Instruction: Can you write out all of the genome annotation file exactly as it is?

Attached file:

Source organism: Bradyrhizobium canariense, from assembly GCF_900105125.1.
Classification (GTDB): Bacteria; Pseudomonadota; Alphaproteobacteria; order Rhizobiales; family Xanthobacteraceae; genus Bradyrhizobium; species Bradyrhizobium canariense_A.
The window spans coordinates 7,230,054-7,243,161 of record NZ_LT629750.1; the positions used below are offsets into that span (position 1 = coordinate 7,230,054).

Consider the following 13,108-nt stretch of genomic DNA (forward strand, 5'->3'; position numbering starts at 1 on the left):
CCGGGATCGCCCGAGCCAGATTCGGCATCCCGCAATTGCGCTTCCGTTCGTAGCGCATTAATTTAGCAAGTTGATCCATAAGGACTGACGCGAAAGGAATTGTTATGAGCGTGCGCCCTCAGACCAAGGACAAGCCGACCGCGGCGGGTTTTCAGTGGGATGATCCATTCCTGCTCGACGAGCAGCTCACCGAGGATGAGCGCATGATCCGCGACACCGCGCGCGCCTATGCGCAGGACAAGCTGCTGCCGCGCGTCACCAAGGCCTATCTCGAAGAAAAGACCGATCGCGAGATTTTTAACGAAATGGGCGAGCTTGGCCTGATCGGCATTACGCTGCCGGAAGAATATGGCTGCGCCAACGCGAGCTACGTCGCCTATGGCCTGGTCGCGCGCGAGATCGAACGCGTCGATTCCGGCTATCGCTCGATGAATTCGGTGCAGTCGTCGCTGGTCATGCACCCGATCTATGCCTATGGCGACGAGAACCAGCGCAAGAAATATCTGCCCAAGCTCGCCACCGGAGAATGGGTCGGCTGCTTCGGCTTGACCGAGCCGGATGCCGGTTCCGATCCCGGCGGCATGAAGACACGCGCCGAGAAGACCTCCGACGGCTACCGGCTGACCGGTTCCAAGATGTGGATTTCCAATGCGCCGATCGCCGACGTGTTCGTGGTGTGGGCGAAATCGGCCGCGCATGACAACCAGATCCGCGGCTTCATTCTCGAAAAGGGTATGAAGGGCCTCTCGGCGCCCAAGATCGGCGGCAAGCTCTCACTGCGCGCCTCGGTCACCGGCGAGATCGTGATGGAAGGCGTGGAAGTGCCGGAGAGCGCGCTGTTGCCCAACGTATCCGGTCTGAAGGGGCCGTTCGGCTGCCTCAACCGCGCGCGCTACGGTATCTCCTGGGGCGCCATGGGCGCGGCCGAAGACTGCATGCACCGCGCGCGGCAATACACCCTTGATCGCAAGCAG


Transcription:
Source organism: Bradyrhizobium canariense, from assembly GCF_900105125.1.
Classification (GTDB): Bacteria; Pseudomonadota; Alphaproteobacteria; order Rhizobiales; family Xanthobacteraceae; genus Bradyrhizobium; species Bradyrhizobium canariense_A.
The window spans coordinates 7,230,054-7,243,161 of record NZ_LT629750.1; the positions used below are offsets into that span (position 1 = coordinate 7,230,054).

Consider the following 13,108-nt stretch of genomic DNA (forward strand, 5'->3'; position numbering starts at 1 on the left):
CCGGGATCGCCCGAGCCAGATTCGGCATCCCGCAATTGCGCTTCCGTTCGTAGCGCATTAATTTAGCAAGTTGATCCATAAGGACTGACGCGAAAGGAATTGTTATGAGCGTGCGCCCTCAGACCAAGGACAAGCCGACCGCGGCGGGTTTTCAGTGGGATGATCCATTCCTGCTCGACGAGCAGCTCACCGAGGATGAGCGCATGATCCGCGACACCGCGCGCGCCTATGCGCAGGACAAGCTGCTGCCGCGCGTCACCAAGGCCTATCTCGAAGAAAAGACCGATCGCGAGATTTTTAACGAAATGGGCGAGCTTGGCCTGATCGGCATTACGCTGCCGGAAGAATATGGCTGCGCCAACGCGAGCTACGTCGCCTATGGCCTGGTCGCGCGCGAGATCGAACGCGTCGATTCCGGCTATCGCTCGATGAATTCGGTGCAGTCGTCGCTGGTCATGCACCCGATCTATGCCTATGGCGACGAGAACCAGCGCAAGAAATATCTGCCCAAGCTCGCCACCGGAGAATGGGTCGGCTGCTTCGGCTTGACCGAGCCGGATGCCGGTTCCGATCCCGGCGGCATGAAGACACGCGCCGAGAAGACCTCCGACGGCTACCGGCTGACCGGTTCCAAGATGTGGATTTCCAATGCGCCGATCGCCGACGTGTTCGTGGTGTGGGCGAAATCGGCCGCGCATGACAACCAGATCCGCGGCTTCATTCTCGAAAAGGGTATGAAGGGCCTCTCGGCGCCCAAGATCGGCGGCAAGCTCTCACTGCGCGCCTCGGTCACCGGCGAGATCGTGATGGAAGGCGTGGAAGTGCCGGAGAGCGCGCTGTTGCCCAACGTATCCGGTCTGAAGGGGCCGTTCGGCTGCCTCAACCGCGCGCGCTACGGTATCTCCTGGGGCGCCATGGGCGCGGCCGAAGACTGCATGCACCGCGCGCGGCAATACACCCTTGATCGCAAGCAG